While I do not expect to see him reach this level, even with the vacated targets, Brown and Jones will eat up the majority and are high-end fantasy assets. Reynolds has seen his value waver a touch but could be more advantageous now seeing the opposition’s third-best DB. Although there will be fewer targets to go around, they come from one of the most efficient offenses in football from a fantasy aspect. The Titans averaged 1.81 pts/tgt (seventh) and 2.7 pts/rec (second).

New Orleans Saints – 34.2%

Many have bemoaned the Saints’ offense and what the post-Drew Brees passing attack will look like in 2021. But perhaps we jumped to conclusions. With the loss of Emmanuel Sanders and Jared Cook, the Saints have opened up 174 targets (10.8 per game) and 50.3% of their air yards (1,599 yards). 13 of those targets come from inside the 10-yard line (48.1% of team total).

Michael Thomas might be undervalued. Even in the four games with Tayson Hill, Thomas was the WR15 (16.1 PPR) and saw 37 targets (33% target share and 48% air yards). With Jameis Winston, his outlook could be even higher and should result in a return to WR1 status.

I also like both Tre’Quan Smith and Adam Trautman for fantasy. Cook led the Saints in end-zone targets for the past two seasons, and Trautman will be the TE1 this season on the depth chart. As for Smith, the Saints lack any other competition for targets at receiver. Smith was the team leader in fantasy points per target in 2020 (2.06) and points per reception (3.02). With a more significant opportunity in front of him thanks to vacated targets, Smith could be a late-round gem in fantasy.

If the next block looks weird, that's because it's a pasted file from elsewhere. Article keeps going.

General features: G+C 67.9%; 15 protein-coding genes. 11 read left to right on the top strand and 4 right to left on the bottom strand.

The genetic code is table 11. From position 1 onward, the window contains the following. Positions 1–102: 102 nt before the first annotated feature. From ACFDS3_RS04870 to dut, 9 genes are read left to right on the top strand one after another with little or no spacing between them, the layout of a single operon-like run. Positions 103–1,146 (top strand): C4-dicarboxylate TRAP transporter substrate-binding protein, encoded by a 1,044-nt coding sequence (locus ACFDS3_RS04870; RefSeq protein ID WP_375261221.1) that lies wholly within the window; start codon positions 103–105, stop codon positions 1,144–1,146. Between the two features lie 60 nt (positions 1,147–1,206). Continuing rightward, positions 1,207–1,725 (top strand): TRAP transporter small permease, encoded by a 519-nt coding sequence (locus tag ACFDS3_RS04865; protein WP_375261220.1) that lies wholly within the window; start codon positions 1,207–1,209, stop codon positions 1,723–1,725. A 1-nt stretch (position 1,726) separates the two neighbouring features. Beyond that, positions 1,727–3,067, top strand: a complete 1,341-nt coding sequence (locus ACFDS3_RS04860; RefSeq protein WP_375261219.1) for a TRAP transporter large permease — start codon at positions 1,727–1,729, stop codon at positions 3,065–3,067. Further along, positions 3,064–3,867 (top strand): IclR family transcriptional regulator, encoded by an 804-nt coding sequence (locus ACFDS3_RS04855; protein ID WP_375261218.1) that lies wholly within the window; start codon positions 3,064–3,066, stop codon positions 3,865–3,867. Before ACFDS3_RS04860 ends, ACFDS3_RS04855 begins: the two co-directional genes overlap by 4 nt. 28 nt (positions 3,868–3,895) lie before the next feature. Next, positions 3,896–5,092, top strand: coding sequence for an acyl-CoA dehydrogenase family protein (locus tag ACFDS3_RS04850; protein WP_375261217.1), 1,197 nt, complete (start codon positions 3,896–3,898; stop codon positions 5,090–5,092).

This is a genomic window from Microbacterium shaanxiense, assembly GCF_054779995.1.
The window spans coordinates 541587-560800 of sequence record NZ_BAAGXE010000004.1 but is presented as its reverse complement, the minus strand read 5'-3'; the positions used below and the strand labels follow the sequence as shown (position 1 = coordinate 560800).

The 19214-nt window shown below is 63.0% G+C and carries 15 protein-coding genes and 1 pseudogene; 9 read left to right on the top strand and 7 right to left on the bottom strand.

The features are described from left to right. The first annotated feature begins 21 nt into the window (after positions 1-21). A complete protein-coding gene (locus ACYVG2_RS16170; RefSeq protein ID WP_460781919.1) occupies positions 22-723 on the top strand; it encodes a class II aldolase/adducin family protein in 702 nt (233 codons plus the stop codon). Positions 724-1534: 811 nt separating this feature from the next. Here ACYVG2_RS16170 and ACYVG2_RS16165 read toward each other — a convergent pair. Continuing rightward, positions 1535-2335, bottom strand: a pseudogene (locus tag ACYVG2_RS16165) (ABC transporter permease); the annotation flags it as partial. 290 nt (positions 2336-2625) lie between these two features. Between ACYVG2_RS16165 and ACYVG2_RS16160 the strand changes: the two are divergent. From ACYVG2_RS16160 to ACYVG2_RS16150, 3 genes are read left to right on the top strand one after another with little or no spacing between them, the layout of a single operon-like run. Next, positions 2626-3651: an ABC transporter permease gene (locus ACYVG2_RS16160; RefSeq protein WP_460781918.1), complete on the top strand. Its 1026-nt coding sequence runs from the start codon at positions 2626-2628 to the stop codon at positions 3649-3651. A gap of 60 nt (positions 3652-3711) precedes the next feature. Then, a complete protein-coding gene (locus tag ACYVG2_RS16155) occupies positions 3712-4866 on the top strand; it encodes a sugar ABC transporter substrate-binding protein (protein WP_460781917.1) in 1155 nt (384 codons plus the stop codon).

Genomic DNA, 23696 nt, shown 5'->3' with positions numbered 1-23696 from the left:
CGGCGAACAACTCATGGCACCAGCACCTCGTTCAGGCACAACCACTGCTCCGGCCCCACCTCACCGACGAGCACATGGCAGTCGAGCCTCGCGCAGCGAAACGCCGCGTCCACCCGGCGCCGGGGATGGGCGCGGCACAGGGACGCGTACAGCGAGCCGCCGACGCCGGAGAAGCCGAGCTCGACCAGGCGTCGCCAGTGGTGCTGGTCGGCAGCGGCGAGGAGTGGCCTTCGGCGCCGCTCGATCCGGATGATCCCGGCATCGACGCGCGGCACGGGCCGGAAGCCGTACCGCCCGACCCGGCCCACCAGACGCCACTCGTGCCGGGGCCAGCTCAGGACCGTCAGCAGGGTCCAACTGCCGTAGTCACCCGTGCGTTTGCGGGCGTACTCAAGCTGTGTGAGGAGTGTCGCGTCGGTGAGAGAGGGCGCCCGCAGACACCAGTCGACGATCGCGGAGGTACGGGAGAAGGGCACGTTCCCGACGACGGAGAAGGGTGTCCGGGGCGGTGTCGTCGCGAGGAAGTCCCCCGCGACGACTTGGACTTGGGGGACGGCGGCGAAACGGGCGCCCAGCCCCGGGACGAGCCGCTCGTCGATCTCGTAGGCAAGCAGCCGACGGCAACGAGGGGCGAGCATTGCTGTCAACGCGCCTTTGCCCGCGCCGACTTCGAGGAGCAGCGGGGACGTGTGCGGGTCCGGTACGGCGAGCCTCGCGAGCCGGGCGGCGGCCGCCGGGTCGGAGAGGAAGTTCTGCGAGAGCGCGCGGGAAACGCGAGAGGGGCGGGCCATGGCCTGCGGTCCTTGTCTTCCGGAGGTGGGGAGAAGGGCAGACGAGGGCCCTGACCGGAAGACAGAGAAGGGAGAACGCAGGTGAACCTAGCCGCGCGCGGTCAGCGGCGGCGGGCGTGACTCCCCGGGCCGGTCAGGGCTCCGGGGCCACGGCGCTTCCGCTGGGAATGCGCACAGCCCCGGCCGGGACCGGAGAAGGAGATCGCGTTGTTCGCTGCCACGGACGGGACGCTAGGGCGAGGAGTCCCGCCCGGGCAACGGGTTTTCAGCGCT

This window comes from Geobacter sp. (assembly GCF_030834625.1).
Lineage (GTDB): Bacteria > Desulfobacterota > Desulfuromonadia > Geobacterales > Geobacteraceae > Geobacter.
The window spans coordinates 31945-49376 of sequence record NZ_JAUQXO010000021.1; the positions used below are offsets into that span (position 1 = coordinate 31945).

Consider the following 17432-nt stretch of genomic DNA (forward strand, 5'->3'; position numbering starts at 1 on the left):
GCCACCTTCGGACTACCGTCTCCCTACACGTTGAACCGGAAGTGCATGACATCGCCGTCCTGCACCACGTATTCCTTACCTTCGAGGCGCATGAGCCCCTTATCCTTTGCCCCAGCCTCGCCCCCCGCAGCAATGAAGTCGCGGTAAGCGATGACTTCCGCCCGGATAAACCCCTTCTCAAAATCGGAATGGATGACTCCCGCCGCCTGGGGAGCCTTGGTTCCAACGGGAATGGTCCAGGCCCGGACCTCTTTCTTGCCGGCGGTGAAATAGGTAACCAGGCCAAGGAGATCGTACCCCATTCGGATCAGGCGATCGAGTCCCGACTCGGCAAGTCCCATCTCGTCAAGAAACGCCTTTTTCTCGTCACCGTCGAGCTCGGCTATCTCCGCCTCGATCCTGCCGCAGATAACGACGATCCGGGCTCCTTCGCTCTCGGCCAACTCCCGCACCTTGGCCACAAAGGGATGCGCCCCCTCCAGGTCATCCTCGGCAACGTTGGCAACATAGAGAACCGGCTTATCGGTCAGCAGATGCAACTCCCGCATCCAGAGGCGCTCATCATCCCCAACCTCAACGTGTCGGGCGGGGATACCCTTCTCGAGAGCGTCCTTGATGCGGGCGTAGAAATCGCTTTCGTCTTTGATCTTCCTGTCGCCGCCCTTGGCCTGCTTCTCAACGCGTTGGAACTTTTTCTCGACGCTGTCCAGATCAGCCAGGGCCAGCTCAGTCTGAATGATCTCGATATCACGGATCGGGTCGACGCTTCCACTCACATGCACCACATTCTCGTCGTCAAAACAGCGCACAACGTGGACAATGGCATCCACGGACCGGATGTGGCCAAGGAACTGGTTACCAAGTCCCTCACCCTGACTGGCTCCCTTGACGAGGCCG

Atlanta Falcons – 28.6%

Until the Jones trade, the Atlanta Falcons returned the majority of their players. Their largest absences came from their running backs in Todd Gurley (34 targets), Brian Hill (30), and Ito Smith (26). The receiver corps, outside of depth players, remained intact. Less than 10% of the total air yards were left unintended. Then Jones was shipped to Music City. Now, the Falcons enter 2021 with 213 vacated targets, 1,173 air yards (22.5%), and 10 red-zone targets (25.6%).

The most important name will be Kyle Pitts. Rather than drafting a tight end, the Falcons were selecting their replacement for Jones. This past season, the Falcons recorded the fourth-most targets and fifth-most passing yards. That will likely carry over due to the horrendous defense. Matt Ryan is still playing well, and after going through my initial projections, Pitts could see over 115 targets as the TE4 in redraft.

Russell Gage will be an auto pick for the second year in a row for me in the middle-to-late rounds. Playing in 16 games (eight starts), Gage corralled 72 of his 109 targets for 786 yards and 4 touchdowns. His performance set career-high totals across the board. Even in games where Jones was available, Gage saw virtually no change in production. In nine contests together, Gage averaged 10.93 PPR points compared to 11.01 in seven games without him. Now, as the WR2/3 depending on how you want to label Pitts, Gage is primed to cash in on new opportunities.

Want more fantasy football analysis and news?

Be sure to follow us on Twitter (@PFN365) to stay current with all things around the NFL and the upcoming 2021 fantasy football season. Also, continue to visit Pro Football Network for NFL news and in-depth analysis while also visiting our fantasy football section for more coverage and up-to-date rankings.

Tommy Garrett is a writer for Pro Football Network covering the NFL and fantasy football and a member of the FSWA (Fantasy Sports Writers Association). You can read more of his work here and follow him at @TommygarrettPFN on Twitter.

Tommy Garrett is a Fantasy Analyst for Pro Football Network and is a member of the Fantasy Sports Writers Association (FSWA). You can read more of his work here and follow him at @TommygarrettPFN on Twitter.